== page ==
Asthma Australia launches national survey on bushfire smoke health impacts
Asthma Australia is encouraging people impacted by poor air quality from bushfire smoke to participate in a national asthma survey.
The Asthma Australia survey titled ‘Bushfire Smoke: Are you coping?’ launched yesterday afternoon via social media platforms and has already garnered over 1100 responses from across the country.
2.7 million people or one in nine Australians are affected by asthma yet due to high levels of air pollution found in bushfire smoke, people who previously did not have such health problems could be experiencing symptoms.
Asthma Australia CEO Michele Goldman says it was important to record the experiences of people now, in this moment.
“We are in the grips of a public health emergency with continuous inundation of bushfire smoke. I strongly encourage people, especially those with asthma to record how it’s affected you.”
She said it would deliver a different perspective to sit alongside data sets like Ambulance call outs and hospitalisations.
“Emergency data is valuable to record severe or life-threatening cases. Large numbers of people have been unwell, suffering silently in their homes for weeks on end now.”
“We hope to paint a deeper picture of the full and expansive impacts of this air quality crisis, a shared story from the homes of these Australians. It will help drive change and improve our response to events like this now and into the future,” she said.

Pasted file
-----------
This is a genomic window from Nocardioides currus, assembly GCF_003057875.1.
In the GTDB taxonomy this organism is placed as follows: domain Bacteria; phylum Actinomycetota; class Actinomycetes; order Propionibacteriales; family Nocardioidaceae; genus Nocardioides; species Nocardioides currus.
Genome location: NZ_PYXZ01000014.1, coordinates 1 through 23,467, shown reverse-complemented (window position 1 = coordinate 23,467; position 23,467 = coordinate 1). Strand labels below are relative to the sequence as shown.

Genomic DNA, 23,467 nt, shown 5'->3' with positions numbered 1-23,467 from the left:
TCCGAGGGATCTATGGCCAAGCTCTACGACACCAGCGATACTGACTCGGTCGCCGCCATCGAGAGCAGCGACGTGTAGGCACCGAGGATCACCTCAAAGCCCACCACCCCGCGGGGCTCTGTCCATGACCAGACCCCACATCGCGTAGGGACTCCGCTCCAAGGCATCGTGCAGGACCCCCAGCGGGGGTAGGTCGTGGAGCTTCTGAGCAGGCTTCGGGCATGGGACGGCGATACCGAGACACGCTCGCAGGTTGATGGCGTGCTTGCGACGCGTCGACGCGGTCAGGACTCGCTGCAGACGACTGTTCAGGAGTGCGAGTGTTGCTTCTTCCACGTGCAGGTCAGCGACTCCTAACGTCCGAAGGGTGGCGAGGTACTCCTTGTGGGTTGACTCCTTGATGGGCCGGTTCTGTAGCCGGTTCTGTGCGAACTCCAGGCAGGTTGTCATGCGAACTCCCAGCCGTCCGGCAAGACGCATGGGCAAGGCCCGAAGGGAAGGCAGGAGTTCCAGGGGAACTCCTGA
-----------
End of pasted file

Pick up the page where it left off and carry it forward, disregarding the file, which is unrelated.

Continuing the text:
The survey asks respondents about whether they have experienced asthma symptoms or other health impacts from bushfire smoke, in addition to open ended questions like how people have felt during periods of intense bushfire smoke and what the government or organisations like Asthma Australia can do to lower the health impacts.
The survey “Bushfire smoke: are you coping?” is available on the Asthma Australia website, Facebook page and Social Media platforms. Given the fires are expected to continue burning well into January, there is no survey closure date for now.
About bushfire smoke
Bushfire smoke contains high concentrations of particulate matter 2.5 (PM2.5), which makes its way into our lungs and bloodstream and can have effects on respiratory, cardiovascular systems and other organs.
Very young children, pregnant women (unborn children), the elderly and people with asthma and pre-existing respiratory or heart conditions may be particularly vulnerable to health implications.
Click here to complete the survey.